Among the Wicklow Hills
By Mattie Lennon

Long before DeValera expressed his dream of "comely maidens and athlethic youths at crossroads" young people danced at the Green Gate in Kylebeg. This venue was the entrance to Kylebeg Lodge and was then the equivalent of Computadate or Dateline. 

The twenties (not "roaring", we presume, in Kylebeg) also saw a tradition of house dances. There was the occasional "American Wake" 'though not described as such in that part of the country. There were also a number of regular dancing houses; usually dwellings with flagged floors and one or more eligible daughters. The small two-roomed home of John Osborne was one such house. Situated at the hill ditch, which divided the common grazing area of "The Rock" from the relatively arable land. It was accessible only through the aptly named Rock Park; the nocturnal negotiation of which was a feat even for the most sure-footed. 

The man of the house was an accomplished flautist. Did he, I wonder, favour saturating his instrument, like the flute-player from Ballyknockan, who on arrival at a session would request the facility to "....dip me flute in a bucket o' water". 

Whether for flute-immersion or not a galvanized bucket of water was a permanent feature on the stone bench outside Osborne's door. A well known story tells of a June night when the boys and girls (a term used to describe those unmarried, and under 70) having made it relatively unscathed through the Rock Park were knocking sparks from the floor. They were glad of the opportunity, amid the jigs and the reels (and God only knows what other energy-sapping activities) to exit occasionally for a refreshing draught from the Parnassian bucket. 

At day-break, while preparing to depart, the exhausted assembly was informed by a youth (looked on locally as "s sort of a cod") of how he had suffered during the night with a stone-bruise on his big toe. The pain, se said, would have been unbearable but for the fact that; " I used to go out now an' agin an' dip it in the bucket o' water". 

That's the sort of people we had in the Wicklow Mountains. 

And here's a true story told to me by a cousin, in Ballinastockan, who wouldn't know how to tell a lie. He was drawing out turf with an ass and cleeves....the cousin was. Do you know the creels (baskets) that you se on the backs of donkeys in Bord Failte postcards and such like? Well up this way they're called "cleeves" and they're held in position by a "cleeving-straddle"; which is a saddle-like harness with a spike, or hook, on either side to hold the cleeves. 

Anyway the cousin was using said mode of haulage when, due to inadequate upholstering, didn't he cleeving-straddle irritate and cut the ass, leaving a nasty lesion on either side of his (the ass's) backbone. 

The weather being warm of course the flies attacked the open wounds, which festered (savin' your presence) developing into two raw nasty-looking holes in the ass's back. 

The ass, tired after a hard day's work, went out and lay down at the back of the house under a hawthorn tree. And what do you think but didn't a couple of haws fall into the holes in his back. The holes eventually healed but the next Spring didn't two little whitethorn trees sprout out of his back.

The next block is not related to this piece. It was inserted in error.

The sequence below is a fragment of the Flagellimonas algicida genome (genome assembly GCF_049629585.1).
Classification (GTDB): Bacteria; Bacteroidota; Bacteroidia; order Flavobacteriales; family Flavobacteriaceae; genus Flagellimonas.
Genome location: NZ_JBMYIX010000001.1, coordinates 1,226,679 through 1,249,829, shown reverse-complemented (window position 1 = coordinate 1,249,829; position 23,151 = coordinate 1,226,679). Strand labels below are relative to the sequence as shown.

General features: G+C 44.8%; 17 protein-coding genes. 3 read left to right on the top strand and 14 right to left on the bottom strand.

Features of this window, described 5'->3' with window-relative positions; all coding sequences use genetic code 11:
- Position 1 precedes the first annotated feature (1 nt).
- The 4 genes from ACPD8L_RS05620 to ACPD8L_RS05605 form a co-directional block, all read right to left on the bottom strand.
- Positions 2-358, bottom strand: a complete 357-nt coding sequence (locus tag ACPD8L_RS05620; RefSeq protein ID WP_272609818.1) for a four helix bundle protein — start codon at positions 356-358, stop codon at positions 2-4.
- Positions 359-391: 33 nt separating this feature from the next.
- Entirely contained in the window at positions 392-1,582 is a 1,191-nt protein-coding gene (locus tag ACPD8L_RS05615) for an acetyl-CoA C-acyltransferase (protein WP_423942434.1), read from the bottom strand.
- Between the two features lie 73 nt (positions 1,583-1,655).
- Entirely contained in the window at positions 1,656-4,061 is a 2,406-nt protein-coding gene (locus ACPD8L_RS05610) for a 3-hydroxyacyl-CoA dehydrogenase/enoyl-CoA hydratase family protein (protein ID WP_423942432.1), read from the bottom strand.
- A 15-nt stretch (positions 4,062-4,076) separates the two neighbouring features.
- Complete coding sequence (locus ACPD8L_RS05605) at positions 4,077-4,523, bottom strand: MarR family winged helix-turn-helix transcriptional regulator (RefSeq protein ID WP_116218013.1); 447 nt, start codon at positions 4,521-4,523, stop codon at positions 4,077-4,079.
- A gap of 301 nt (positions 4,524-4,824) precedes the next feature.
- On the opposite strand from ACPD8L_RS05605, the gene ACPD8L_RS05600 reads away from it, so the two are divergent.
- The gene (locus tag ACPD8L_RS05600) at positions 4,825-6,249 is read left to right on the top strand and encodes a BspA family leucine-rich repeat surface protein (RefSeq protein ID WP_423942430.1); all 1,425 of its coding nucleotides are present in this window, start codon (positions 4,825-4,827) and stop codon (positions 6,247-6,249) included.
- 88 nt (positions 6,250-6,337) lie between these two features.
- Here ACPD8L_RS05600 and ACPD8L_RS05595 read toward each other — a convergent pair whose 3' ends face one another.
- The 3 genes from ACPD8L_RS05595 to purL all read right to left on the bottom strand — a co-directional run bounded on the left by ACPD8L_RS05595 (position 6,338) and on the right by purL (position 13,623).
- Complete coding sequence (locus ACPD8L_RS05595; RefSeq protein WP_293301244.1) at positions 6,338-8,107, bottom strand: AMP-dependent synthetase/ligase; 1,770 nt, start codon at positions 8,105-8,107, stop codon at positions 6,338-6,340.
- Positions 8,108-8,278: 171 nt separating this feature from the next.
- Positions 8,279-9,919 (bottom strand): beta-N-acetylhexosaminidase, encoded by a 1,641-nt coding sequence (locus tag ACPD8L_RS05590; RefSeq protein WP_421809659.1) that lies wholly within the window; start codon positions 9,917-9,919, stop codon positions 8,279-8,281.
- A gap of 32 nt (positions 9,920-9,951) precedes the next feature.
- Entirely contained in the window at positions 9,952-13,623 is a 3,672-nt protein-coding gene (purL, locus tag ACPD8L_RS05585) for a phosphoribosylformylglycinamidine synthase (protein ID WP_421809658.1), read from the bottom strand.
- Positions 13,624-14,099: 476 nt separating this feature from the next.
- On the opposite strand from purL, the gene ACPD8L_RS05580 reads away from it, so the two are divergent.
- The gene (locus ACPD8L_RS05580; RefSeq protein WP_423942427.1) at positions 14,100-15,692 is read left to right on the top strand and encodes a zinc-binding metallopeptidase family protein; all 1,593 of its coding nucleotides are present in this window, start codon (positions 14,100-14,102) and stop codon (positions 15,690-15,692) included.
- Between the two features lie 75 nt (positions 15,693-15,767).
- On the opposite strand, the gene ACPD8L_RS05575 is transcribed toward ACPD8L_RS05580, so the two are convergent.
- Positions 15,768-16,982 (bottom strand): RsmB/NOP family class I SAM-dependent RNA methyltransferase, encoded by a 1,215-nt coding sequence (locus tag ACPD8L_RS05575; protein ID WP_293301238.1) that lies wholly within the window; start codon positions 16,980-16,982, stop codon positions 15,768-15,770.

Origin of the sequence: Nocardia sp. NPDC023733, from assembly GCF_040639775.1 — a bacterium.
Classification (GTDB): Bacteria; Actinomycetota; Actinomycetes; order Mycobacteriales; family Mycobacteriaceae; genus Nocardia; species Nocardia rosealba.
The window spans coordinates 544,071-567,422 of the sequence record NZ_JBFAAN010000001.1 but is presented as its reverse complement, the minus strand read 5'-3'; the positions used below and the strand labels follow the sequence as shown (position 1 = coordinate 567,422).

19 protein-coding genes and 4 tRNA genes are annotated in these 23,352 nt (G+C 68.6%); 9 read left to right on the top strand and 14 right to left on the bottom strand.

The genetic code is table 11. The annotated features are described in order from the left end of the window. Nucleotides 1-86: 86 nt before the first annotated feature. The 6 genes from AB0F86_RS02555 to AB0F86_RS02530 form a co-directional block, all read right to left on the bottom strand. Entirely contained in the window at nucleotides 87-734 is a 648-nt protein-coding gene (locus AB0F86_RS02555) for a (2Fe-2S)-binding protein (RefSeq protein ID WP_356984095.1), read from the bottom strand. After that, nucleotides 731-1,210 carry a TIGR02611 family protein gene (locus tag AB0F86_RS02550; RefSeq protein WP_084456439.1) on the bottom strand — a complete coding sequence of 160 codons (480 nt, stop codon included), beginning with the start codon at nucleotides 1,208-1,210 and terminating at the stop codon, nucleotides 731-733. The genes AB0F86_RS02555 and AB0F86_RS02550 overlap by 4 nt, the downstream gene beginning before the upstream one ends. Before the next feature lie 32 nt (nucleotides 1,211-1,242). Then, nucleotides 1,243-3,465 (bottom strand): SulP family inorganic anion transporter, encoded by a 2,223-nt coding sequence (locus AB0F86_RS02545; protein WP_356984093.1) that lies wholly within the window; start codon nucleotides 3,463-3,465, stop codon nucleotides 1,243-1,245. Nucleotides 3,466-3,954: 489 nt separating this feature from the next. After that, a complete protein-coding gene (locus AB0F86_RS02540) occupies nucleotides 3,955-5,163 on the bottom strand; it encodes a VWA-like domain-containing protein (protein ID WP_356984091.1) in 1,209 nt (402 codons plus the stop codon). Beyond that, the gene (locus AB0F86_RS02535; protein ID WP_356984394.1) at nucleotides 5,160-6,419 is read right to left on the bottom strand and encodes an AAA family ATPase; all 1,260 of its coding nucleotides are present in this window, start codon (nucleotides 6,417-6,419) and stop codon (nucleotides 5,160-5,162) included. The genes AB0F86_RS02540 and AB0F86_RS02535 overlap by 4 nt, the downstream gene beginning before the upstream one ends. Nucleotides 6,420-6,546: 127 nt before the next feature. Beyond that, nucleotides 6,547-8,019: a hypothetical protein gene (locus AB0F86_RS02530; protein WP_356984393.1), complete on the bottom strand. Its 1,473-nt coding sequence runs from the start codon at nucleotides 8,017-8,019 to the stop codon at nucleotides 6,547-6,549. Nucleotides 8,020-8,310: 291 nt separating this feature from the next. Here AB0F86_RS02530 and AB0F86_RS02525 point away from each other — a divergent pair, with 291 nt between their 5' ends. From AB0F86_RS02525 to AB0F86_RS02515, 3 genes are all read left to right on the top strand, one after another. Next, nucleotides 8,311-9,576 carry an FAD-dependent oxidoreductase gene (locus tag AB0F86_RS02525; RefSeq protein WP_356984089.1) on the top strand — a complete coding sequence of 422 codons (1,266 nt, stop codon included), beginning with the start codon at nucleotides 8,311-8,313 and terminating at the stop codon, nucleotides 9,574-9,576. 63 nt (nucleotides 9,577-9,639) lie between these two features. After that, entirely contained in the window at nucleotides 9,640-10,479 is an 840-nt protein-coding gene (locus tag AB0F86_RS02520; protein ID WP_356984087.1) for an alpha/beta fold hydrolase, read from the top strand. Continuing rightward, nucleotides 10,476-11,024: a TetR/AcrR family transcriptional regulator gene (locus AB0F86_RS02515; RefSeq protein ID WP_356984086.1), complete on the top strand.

Do you know what the cousin did? He waited for them to grow fairly strong and then he sawed them off about four inches from the base. And thereafter he had the only ass in Ireland with a permanent cleeving-straddle.


That's the cousin. And wait 'til I tell you about his brother-in-law, Johnny N. 

He was in the habit of making statements that didn't quite add up; "You shouldn't ever get into a car with a stranger, unless you know him". It's not the fathers an' mothers I blame at all, it's the parents". I bought a half pound o' cooked ham in Jim Burkes an' ate it raw goin' home". But he didn't have all that much confidence in his own judgement, and consequently he tended to take a lot of advice. An example is a number of "smart boys" gave him" various and conflicting pieces of information on the best way to sharpen his cut-throat razor. He took one fellow's advice and when he came down to the end of the lane (the usual meeting place) his face was a haematologist's paradise. As he gingerly fingered his sensitive cheeks he declared; " I don't give a *(# ?'*&\ what you say lads, the scythe-stone is not the thing for the razor".

Spent most of his life working with farmers and had no knowledge of any other type of employment. The when he was in his fifties, during the building boom of the sixties (that sounds almost poetic) he headed down to Clondalkin (or as he called it "Clondaltin") to seek a job on one of the many building sites. When he approached the foreman looking for "a start" he must have come across as material for a "nipper" and general factotum, for the following conversation took place;

Foreman:  Can you make tea? 
Johnny N.:  I can. 
Foreman:  Can you drive a fork-lift? 
Johnny N.:  Why, how big is the taypot? 

And what about the time a local cattle dealer asked Johnnie to check if the off-side indicator on his (the cattle-dealer's) truck was working. Johnny walked to the rear of the vehicle, his Wellington-legs colliding with each other in a most rhythmic manner. Then came the answer; "IT is", "It's not", "It is", "It's n........"

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